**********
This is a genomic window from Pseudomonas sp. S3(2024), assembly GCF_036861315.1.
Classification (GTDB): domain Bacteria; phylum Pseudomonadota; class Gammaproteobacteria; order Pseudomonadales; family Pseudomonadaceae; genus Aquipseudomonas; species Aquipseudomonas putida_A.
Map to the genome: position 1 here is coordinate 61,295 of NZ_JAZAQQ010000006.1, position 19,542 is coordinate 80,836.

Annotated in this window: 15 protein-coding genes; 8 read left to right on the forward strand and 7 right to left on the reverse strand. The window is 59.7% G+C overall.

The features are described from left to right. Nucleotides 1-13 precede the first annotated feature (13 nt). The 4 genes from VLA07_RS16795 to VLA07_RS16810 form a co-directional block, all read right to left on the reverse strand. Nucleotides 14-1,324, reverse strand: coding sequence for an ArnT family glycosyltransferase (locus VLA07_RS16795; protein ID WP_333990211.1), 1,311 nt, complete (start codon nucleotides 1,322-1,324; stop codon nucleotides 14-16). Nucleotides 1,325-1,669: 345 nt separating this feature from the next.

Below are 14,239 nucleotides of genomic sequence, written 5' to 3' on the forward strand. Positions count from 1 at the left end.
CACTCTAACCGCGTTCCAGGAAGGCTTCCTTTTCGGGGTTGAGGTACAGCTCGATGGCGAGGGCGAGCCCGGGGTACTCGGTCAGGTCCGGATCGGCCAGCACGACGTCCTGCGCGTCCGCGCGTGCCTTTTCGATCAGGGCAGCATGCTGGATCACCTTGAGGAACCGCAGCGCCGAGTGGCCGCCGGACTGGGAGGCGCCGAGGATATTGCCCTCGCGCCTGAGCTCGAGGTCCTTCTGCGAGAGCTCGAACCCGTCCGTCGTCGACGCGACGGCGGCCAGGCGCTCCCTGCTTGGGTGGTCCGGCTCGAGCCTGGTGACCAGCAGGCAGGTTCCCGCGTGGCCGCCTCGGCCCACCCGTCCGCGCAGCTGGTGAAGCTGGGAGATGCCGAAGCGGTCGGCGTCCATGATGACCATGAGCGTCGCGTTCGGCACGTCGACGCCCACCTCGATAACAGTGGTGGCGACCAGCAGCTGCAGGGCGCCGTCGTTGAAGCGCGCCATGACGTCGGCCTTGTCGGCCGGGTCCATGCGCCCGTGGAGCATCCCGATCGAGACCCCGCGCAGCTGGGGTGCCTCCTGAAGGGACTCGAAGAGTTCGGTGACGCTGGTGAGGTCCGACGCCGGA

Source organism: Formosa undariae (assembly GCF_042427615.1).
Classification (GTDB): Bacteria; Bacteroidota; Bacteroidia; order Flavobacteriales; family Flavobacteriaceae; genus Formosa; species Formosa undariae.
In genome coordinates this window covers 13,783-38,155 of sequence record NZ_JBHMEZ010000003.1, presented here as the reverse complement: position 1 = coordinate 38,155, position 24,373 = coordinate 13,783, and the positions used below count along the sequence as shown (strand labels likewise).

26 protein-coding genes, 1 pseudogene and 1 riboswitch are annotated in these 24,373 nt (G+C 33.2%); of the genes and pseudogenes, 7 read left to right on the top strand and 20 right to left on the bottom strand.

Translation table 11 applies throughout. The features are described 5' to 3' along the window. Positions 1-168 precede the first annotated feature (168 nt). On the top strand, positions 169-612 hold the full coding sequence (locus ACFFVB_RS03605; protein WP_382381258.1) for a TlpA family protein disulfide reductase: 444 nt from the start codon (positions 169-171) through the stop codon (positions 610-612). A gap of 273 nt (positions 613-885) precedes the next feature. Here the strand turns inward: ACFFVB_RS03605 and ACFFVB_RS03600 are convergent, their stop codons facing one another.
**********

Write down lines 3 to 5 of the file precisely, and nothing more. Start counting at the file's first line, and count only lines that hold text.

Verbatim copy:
Map to the genome: position 1 here is coordinate 61,295 of NZ_JAZAQQ010000006.1, position 19,542 is coordinate 80,836.

Annotated in this window: 15 protein-coding genes; 8 read left to right on the forward strand and 7 right to left on the reverse strand. The window is 59.7% G+C overall.

The features are described from left to right. Nucleotides 1-13 precede the first annotated feature (13 nt). The 4 genes from VLA07_RS16795 to VLA07_RS16810 form a co-directional block, all read right to left on the reverse strand. Nucleotides 14-1,324, reverse strand: coding sequence for an ArnT family glycosyltransferase (locus VLA07_RS16795; protein ID WP_333990211.1), 1,311 nt, complete (start codon nucleotides 1,322-1,324; stop codon nucleotides 14-16). Nucleotides 1,325-1,669: 345 nt separating this feature from the next.